Aćim Vasic on his latest short film 'Prey', unpacking 'feminism' and raising awareness about stalking
We caught up with director Acim Vasic about the film, feminism and not having more women be a part of the silent protest that was 'Prey'.
The #MeToo movement not only forced the world to reconsider each shade in the wide spectrum of what was considered harassment but it also made us take a closer look at the underlying violent side to masculinity.
'Prey' Aćim Vasic's film takes a cold hard look at this subject aiming to empower women. The seven-minute short will give you chills by the time you get to the surprise ending and will scare you as you watch its antagonist (played by actor Franc Bruneau) following women walking down the streets at night.
The film has no dialogues but it says a thousand words about the chilling terror of walking down a lonely alley on almost every occasion and the relief the presence of an uninteresting cab brings at the time. The film explores the concept of women being helpless prey while simply just existing. Powerful and extremely raw, over 100 women took part in the film.
MEA WorldWide (MEAWW) caught up with Vasic about the film, feminism and not having more women be a part of the silent protest that was 'Prey'.
Born in a small town, near an even smaller village, in a country called Yoguslavia that doesn't exist anymore, Vasic read and researched relentlessly for the short to become a reality. But, the concept was born when he realized just how common stalking was. "A few years ago I heard some stories from a female friend about how she had been followed on the street many times, and then I thought about how would it be to stalk the stalker and make them understand and feel the same fear they cause in others," he told us.
Here are a few excerpts from the interview.
Were you ever afraid of the word "feminism"? Why was it so important to you, personally to tell this story?
I don’t remember how old I was when I heard of “feminism”, but I do remember I wasn’t afraid of it, and actually glad to hear that it exists because of what it stands for. At the same time, I was also not glad to hear that it exists, because it means that some things are not equal and fair. And after hearing about street harassment for the first time in my life from my mother and later from many other women, I very soon realized that it is a serious issue in our society. Years later, as a filmmaker, it felt right and important to create something that will raise awareness of street harassment.
Why did you pick this subject for the short, speaking strictly professionally? '8', your previous critically acclaimed short was so different than 'Prey'.
A few years ago I heard some stories from a female friend about how she had been followed on the street many times, and then I thought about how would it be to stalk the stalker and make them understand and feel the same fear they cause in others. And that’s how the idea for the short was born. “8” was a war genre film, but like “Prey” it shows the violent side of masculinity.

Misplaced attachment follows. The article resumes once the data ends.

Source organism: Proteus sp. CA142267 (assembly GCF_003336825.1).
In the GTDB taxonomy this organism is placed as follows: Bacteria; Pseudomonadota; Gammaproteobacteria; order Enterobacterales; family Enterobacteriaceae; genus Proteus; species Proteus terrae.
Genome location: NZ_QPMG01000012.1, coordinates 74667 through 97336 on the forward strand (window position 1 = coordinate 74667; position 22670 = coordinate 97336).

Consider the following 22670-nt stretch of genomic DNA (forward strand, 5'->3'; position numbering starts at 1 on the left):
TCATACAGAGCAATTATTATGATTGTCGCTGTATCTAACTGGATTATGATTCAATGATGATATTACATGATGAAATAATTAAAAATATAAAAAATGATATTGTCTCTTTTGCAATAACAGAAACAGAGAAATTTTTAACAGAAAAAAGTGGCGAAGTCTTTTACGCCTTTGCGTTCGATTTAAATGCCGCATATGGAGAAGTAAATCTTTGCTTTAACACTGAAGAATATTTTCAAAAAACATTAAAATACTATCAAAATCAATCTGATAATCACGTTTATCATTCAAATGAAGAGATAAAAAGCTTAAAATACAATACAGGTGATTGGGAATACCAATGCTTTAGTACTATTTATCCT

Tell us about the type of research that went into the concept?
I read many websites on street harassment, looked through many statistics, and was horrified to find that this issue is an everyday issue in every country on our planet, unfortunately. And I was encouraged to discover that there are many associations, movements, artists and colleagues that try to raise awareness of the issue and do something about it.
The film itself is made so beautifully but is there anything you'd like to change about it now?
Thank you. I only wish we had more women as extras, and maybe one more night of filming, so that we could do a few more shots including many more women.
What was your greatest challenge when it came to making Prey?
It was time. We had on average two takes per shot, and only about five hours during each of the three nights of filming on streets where we had to constantly block cars and pedestrians. All the rest was smooth because of our very dedicated and patient cast and crew.
Tell us about your journey with filmmaking - where did the story start?
I started studying engineering at university in Serbia, but quit, and moved to Paris to study film instead. I graduated from film school in 2007 and since then I've been writing and directing short films and music videos, and hope to direct feature films soon.
Who are your greatest influences when it comes to life and filmmaking?
In life, my parents, my sister and my now invisible grandparents, and also a few close friends. And in filmmaking, Kubrick, Tarkovsky, Leone, Forman, Kurosawa and a few other artists.
What can we expect from you in the future? Any projects you'd like to talk about?
There are two shorts which I hope to direct soon, both are dramas. Besides that, I keep reaching out to agents and producers and presenting feature scripts and treatments.
Watch the film below: